Wednesday, November 28, 2012

First Annual Bean Tasting

A few weeks ago we hosted a side by side sampling of all these beans.  I thought it would be fun to see how different they actually tasted.  Turns out, not that different.  Well, no, a little bit different, and of course some are bigger and some are smaller and some are meatier and some are squishier.  I wish I took a picture of the table with the full spread, but this is all I have.  

The total yield for the year ended up being around 9 quarts of dry beans.  That was from a few scarlet runner vines, four approximately 8 foot rows of bush beans (bumble bee and ireland creek annie), a bamboo teepee overrun with cherokee trail of tear black beans,  a cucumber trellis with a few cherokee trail of tear black beans on it, and a 2-dimensional bamboo teepee of lazy housewife beans squeezed into a bed already full of zucchini, peppers and basil (but mostly zucchini, you know how that goes!)

I still love the scarlet runners.  They are just so big and I love the texture.  Not to mention the yield per one vine... tons! And they are so pretty soaking (below).  But the black beans really did taste more flavorful and fresher to me than black beans you buy in the store. Hopefully this is the first of many more annual bean tastings! Grow some to bring and share next year...

Monday, July 2, 2012


My mom and sister visited last week to help build a deck/landing for the door on the backside of the granny unit.  Besides being a fun and helpful deck crew, they both have a good eye for photos, and its refreshing to see the site through new eyes.  Here are some of their photos, showing what the structures in the backyard look like these days...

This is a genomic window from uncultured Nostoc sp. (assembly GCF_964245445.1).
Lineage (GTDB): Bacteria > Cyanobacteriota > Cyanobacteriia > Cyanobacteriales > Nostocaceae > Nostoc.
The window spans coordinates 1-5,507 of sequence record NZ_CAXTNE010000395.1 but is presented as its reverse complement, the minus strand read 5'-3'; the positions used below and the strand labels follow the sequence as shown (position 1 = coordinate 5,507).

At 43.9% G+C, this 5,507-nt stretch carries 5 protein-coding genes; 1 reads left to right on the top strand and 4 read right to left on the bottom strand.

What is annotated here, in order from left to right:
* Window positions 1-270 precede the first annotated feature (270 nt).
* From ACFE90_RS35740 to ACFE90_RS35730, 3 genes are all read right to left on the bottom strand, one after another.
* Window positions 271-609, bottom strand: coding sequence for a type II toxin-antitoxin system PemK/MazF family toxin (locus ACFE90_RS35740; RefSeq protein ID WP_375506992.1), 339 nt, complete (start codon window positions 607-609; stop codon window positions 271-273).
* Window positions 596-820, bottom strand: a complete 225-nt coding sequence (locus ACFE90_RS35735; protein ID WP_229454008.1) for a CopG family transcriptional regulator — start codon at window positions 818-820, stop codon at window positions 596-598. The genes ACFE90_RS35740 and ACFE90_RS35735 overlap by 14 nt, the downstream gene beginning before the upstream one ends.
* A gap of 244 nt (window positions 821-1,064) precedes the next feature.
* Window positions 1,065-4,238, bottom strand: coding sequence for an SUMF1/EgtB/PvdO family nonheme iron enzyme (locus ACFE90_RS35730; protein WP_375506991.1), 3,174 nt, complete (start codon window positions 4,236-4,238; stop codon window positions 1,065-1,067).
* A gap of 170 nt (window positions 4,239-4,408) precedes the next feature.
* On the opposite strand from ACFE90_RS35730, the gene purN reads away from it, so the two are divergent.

Living paving: salvaged blocks/bricks from site and chamomile

Friday, June 22, 2012

Hugelkultur experiments: Amped-up sheet mulch

Hugelkultur, which is German for "hill-culture," is basically a fancy term to describe a way of building soil using rotting wood and excess branchy material.   The technique is to throw your rotting logs, branches, brambles, into a pile (or a dug out trench) and cover them with smaller material- leaves, sod, etc, and some soil on top.  The outcome is a garden bed that holds onto water for longer, has a slow steady input of nutrients from breaking down organic matter, is full of air channels that feed soil life, and create microclimates.